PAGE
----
[Coal Mining Broadside]. Intended Meeting on the Town Moor, on Monday, the 21st Inst. Of Upwards of Ten Thousand Pitmen. Newcastle: Fordyce and Rewcastle, 1831. First Edition. 4to. Unbound. Broadside. Good+. Single sided broadside, approximately 185mm x 250mm in size.
Date in ink above the printed date (giving the month and year), remnant of paper to reverse of gutter edge where removed from an album, probably slightly cropped, lightly browned but quite clean.
Under the leadership of Thomas Hepburn (1796-1864), a Primitive Methodist, the miners of Hetton had, in 1825, formed a union, ‘The Colliers of a United Association of Durham and Northumberland’, but this “soon failed, and it was not until 1830 that Hepburn began to build the first effective organisation. The immediate issue was the conditions of the yearly ‘bond’ under which the miners contracted for employment, each individual miner agreeing to work at a specified colliery for the subsequent twelve months. In February and March 1831, just before the yearly bond was due for renewal, the miners under Hepburn’s leadership stated their grievances at meetings in the coalfield; then on the Town Moor, Newcastle, on 21 March, 1831, some twenty-thousand miners from forty-seven collieries met to demonstrate their claims. Their demands led to a lockout on 5 April, and the dispute lasted for over two months before a twelve-hour day for boys was gained. In the aftermath of victory, Hepburn was elected paid organiser of the Pitmen’s Union of the Tyne and Wear in August 1831” (Bellamy and Saville, DLB III:99)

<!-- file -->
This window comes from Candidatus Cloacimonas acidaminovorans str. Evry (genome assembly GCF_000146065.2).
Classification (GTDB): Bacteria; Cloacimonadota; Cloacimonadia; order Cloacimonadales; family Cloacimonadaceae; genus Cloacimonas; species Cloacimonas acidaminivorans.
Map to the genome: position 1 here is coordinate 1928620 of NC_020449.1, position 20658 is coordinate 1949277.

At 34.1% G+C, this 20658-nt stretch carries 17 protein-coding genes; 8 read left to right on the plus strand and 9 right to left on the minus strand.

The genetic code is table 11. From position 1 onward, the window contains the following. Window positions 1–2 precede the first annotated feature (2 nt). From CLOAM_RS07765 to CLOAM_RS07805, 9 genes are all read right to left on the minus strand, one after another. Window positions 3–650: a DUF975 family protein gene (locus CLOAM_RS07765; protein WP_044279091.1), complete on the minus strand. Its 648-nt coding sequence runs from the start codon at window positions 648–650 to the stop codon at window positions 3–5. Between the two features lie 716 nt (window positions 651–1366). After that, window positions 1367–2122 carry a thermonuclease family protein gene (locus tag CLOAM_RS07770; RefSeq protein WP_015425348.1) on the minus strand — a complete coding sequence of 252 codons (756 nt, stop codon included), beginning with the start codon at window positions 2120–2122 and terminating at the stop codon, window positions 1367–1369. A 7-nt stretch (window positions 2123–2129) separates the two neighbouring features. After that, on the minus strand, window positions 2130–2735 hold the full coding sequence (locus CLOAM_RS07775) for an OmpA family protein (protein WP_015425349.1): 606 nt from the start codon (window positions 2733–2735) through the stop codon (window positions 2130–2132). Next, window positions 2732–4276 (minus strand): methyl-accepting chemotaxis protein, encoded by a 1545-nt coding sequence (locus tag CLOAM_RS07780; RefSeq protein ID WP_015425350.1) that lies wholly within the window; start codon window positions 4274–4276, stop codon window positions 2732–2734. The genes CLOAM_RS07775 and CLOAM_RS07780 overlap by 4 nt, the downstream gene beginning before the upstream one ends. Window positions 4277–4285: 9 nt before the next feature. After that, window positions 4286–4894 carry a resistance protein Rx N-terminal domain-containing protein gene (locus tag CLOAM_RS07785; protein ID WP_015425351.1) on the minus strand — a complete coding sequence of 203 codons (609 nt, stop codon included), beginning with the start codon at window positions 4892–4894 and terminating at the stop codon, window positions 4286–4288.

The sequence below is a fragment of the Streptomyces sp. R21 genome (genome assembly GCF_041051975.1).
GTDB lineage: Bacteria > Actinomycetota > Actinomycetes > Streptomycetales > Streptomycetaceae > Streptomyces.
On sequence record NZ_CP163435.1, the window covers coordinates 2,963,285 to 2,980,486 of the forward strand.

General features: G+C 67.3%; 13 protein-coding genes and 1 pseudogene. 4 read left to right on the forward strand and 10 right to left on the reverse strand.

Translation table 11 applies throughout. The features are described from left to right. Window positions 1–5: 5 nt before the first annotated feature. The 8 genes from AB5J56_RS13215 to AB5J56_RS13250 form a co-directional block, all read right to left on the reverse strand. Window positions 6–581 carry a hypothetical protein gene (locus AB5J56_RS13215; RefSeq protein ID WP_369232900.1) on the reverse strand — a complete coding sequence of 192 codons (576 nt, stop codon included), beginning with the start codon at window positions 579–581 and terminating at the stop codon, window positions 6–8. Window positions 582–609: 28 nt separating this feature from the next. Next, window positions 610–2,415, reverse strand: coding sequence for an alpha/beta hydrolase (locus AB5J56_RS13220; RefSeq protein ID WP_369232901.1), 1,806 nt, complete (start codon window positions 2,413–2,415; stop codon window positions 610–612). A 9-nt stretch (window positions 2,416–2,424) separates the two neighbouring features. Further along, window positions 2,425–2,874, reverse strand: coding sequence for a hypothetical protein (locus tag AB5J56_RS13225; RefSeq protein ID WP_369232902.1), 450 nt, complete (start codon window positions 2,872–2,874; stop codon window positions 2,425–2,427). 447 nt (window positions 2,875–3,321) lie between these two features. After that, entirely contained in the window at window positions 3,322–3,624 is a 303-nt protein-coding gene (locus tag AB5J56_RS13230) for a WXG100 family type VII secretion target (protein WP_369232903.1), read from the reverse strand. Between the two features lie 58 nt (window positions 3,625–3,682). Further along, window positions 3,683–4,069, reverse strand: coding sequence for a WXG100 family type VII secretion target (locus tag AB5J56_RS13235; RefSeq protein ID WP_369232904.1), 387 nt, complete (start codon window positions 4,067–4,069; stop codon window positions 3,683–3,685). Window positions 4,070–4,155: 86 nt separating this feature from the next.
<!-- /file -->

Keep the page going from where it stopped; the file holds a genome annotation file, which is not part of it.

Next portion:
The victory was short-lived, almost immediately the employers attempted to withdraw from the agreements, with large numbers of blacklegs imported into the coalfields and union members refused employment and evicted from company houses, and by the autumn of 1832 ‘Hepburn’s Union’ was dissolved and Hepburn himself was unable to find work at any colliery in Durham and Northumberland.
The printers [William] Fordyce and [James] Rewcastle went into partnership together in 1831, but by 1834 Rewcastle had gone into partnership with Sheppard. Fordyce later wrote History of Coal … and the Working of Collieries in 1860. (See Hunt, The Book Trade in Northumberland and Durham to 1860, pages 36, 77 and 83 and Wallis’s Supplement, pages 15 and 38-9).
Not in COPAC